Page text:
Initially called either “Past the Pavement Hall”, “The Barn”, or “The Cistern Chapel”, a small cinder-block building located in the middle of a cornfield on the outskirts of Lawrence, Kansas, would soon become known as The Outhouse, and more importantly, as a legendary stop on a hardcore punk underground trail first excavated by Black Flag (and others) in the early ’80s.
“Damn, this place really is an outhouse,” recalls Ice-T on leaving the gravel of North 1500 Road and approaching the small, isolated, shack-like building. He and many other musicians share their anecdotal experiences of playing this vaunted venue in The Outhouse, The Film: 1985-1997, a documentary made with the help of Kickstarter funds by ex-University of Kansas film student, Brad Norman, once a regular patron during the venue’s latter years. I was privileged to be amongst the packed house of locals at Liberty Hall in Lawrence, where the movie enjoyed its world premier on 14 October. How many other cinemas will screen this one-of-a-kind DIY doc. has yet to be determined.
Never was there a less likely—yet more perfect—venue than The Outhouse to host hardcore punk, a genre rivaled only by black metal in testing the tolerance of one’s eardrums. With few other places willing to host hardcore bands and even fewer willing to put up with the ubiquitous violence liable to break out at any time at their shows, The Outhouse served as a home for musical outcasts, as well as for the citizen outcasts drawn to them.
Located four miles out of town (three quarters of a mile “beyond the pavement”), the nearest neighbors were out of ear-shot and the nearest cops rarely ventured beyond city limits. With no security beyond the soundman and the guy collecting $5 at the door, The Outhouse ideally satisfied the self-sufficient ideals of the hardcore subculture. Little could owner Donnie Mellenbruch have known when he bought the gutted storage garage to store his motorbikes, that one day national magazines would cite The Outhouse alongside “home of William Burroughs” as the top hip tourist attraction of Lawrence.
Besides charting the venue’s storied history, The Outhouse, The Film calls attention to geographical determinants and brings an almost anthropological study to this local cultural phenomenon. Clearly intended as a tribute to the fans as well as the bands that went there, Norman captures the minutia in the experience of attending a show at The Outhouse. On screen, veteran punks, promoters, and band members share gleeful tales that animate (and romanticize) the tribal subculture they were proud to be part of. With a paucity of film footage from this pre-cell phone era, the movie compensates by letting the talking heads describe scenes of watching yet-to-be-famous punk bands playing within the claustrophobic space; of heading out to the cornfields to relieve oneself when the toilet broke down; of shivering in winter and sweating in summer; of sleeping overnight in the car due to drunkenness or getting stuck in the boggy parking lot; of myriad shenanigans that suggest that what happened at The Outhouse stayed (until now) at The Outhouse.
The fun, frolicking, and fears that come through the film’s various testimonies sometimes sound like those of a missionary returning from uncharted territory, captured in what Nick Spacek describes as “a National Geographic documentary that’s about punks instead of gazelles.”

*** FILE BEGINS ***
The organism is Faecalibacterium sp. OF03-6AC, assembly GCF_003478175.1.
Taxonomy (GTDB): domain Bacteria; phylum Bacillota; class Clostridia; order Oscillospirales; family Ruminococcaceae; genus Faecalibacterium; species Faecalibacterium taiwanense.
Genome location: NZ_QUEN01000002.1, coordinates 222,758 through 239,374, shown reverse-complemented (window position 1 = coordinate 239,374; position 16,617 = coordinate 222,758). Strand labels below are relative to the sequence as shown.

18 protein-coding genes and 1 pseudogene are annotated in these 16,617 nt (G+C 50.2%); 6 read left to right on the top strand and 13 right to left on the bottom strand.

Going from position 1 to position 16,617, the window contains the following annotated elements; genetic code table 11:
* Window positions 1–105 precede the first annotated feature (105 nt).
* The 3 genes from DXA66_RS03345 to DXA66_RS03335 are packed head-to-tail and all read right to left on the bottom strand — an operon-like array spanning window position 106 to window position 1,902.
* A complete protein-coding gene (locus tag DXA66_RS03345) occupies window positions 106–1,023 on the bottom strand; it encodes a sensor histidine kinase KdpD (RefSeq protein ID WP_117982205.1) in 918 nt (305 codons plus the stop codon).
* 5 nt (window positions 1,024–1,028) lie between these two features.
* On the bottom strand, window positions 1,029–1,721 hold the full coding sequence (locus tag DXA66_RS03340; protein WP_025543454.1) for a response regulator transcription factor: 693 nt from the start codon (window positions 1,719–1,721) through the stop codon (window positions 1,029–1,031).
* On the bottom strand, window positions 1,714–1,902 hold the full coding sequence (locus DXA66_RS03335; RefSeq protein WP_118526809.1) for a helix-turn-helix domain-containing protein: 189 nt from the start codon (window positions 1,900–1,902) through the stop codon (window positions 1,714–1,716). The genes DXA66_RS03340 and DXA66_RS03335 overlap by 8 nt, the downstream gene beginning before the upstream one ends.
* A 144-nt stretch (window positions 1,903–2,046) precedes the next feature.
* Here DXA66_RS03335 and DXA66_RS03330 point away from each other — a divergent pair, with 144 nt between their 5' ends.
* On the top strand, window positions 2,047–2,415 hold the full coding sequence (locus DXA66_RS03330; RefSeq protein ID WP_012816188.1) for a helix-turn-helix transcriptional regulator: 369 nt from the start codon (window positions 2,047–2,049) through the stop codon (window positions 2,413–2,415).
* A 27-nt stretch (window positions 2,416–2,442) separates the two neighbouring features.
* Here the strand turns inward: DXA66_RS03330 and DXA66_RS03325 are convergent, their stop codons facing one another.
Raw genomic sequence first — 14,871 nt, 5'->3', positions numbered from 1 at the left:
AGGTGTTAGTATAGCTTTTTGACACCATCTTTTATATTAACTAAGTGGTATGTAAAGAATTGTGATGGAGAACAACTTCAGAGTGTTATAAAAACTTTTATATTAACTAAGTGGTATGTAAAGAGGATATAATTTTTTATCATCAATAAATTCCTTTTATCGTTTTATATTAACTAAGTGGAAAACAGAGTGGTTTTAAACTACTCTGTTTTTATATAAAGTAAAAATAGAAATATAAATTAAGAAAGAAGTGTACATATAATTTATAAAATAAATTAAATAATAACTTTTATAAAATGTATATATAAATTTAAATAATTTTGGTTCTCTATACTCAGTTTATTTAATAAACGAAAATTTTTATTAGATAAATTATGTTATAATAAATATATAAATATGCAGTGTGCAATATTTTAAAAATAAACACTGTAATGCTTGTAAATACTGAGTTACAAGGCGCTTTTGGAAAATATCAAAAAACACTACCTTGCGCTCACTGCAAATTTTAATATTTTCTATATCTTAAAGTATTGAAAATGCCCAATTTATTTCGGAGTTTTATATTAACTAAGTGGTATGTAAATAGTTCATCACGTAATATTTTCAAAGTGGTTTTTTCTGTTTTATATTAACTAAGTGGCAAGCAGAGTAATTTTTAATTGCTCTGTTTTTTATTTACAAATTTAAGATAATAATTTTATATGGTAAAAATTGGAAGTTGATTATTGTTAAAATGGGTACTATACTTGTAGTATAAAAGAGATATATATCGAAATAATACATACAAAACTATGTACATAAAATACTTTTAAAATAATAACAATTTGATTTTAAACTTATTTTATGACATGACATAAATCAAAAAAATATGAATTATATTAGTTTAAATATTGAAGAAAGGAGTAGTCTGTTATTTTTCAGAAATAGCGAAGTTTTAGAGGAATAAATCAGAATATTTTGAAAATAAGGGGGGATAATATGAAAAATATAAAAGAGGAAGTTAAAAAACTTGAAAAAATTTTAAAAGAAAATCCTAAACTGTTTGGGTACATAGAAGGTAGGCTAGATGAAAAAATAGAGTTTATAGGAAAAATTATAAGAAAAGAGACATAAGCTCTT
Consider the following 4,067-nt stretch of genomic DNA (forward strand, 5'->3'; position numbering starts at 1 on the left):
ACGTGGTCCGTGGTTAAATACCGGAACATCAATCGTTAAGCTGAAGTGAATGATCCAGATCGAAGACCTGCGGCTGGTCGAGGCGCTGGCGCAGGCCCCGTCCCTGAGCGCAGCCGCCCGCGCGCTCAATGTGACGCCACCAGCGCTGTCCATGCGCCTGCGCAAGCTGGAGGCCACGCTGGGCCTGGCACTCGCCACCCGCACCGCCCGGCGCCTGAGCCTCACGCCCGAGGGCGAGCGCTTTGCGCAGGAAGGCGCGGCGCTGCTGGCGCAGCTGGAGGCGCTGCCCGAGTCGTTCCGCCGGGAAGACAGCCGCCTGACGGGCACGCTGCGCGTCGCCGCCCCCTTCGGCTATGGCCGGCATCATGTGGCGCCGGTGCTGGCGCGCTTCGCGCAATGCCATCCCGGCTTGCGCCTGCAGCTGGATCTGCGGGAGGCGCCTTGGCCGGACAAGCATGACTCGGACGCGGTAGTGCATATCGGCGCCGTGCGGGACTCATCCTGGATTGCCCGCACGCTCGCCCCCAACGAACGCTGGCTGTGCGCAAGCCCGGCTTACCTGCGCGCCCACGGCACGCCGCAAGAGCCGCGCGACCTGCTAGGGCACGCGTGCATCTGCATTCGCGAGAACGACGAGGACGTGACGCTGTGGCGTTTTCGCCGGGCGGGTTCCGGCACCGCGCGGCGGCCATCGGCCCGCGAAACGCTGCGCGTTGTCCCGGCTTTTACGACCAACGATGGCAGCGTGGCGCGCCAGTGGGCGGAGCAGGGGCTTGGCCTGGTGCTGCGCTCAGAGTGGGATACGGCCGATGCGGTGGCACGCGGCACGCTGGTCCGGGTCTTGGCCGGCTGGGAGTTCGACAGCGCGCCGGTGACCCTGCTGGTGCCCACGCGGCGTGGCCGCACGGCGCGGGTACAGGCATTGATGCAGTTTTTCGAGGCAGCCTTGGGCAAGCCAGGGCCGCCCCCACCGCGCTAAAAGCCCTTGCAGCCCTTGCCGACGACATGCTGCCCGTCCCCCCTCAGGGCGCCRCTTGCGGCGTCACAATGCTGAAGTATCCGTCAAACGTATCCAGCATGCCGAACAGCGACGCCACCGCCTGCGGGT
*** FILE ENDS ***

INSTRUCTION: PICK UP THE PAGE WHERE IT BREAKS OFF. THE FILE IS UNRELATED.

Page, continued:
The film enjoys its broadest appeal when focused on the detailed memories shared by the notable musicians that performed at The Outhouse. The star of the show is surely Ice-T, who lights up the screen with wide-eyed wonder when recollecting the night his band Body Count performed there in 1992. Already justifiably paranoid from the threats and reprimands coming his way in the wake of the release of “Cop Killer”, Ice-T narrates his band’s journey down the gravel road and through the cornfields as though it were a scene from The Texas Chainsaw Massacre. Apparently, at that night’s show the hardcore rapper delivered his famous missive to the attending children of the corn as “Corn Killer”. He was clearly affected by his experience at The Outhouse, even 25 years later. Recently, Brad Norman explained how he secured this pivotal interview, when Ice-T’s manager told him, “Listen kid: the only reason you’re getting this interview is because I’ve heard this [god]damn Outhouse story 10,000 times. He won’t shut up about the place.”
Hardcore stalwarts Ian Mackaye and Henry Rollins are equally enthusiastic when conveying their own encounters in this bizarre location. Each share an “I can’t believe that happened” amazement to their recollections, Rollins summarizing with contextual insight: “Could a venue like The Outhouse exist in Brooklyn, New York? No. Could it exist in Manhattan? Could it exist in downtown Washington D.C. or Boston, Massachusetts? No, no, and no!”
Small, cramped, and decrepit it may have been; lacking security, sanitation, and backstage services, too. Yet, many of the notable hardcore and alternative bands of the era graced its tiny stage, often traveling miles off their beaten touring tracks to witness the place word-of-mouth had characterized as one-of-a-kind. Nirvana played there to 20 people in October, 1989, second on the bill to 24/7 Spyz; Green Day played there for $250, booking their own show because they had no agent; the Offspring, Sonic Youth, White Zombie, and GWAR, bands that would go on to play stadiums and festivals, all made pit-stops at The Outhouse, too. Why? Because The Outhouse embodied the same subcultural spirit fostered by the hardcore punk insurgency. Steven Blush, author of American Hardcore: A Tribal History (Feral House, 2001) concurs, including The Outhouse in his hardcore history, calling it “definitely a top 10 underground scene in the ’80s.”
(Screengrab: The OutHouse: The Film official trailer)
By the close of the ’70s many of the formative punk bands had ascended from the underground and were no longer playing at places of The Outhouse ilk. The Clash, who once proclaimed themselves a garage band bored with the U.S.A. were, by then, playing stadiums across the US. Others, like Elvis Costello and Talking Heads, veneered the rough edges from their sound in order to be embraced by the New Wave, while those arty innovators adventurous enough to transcend punk’s three-chord template were tagged Post-Punk. In light of such developments, some sensed a softening—even emasculation—of punk, and they countered these trends by doubling down on proto-punk’s primary markers of primitivism, aggression, and machismo.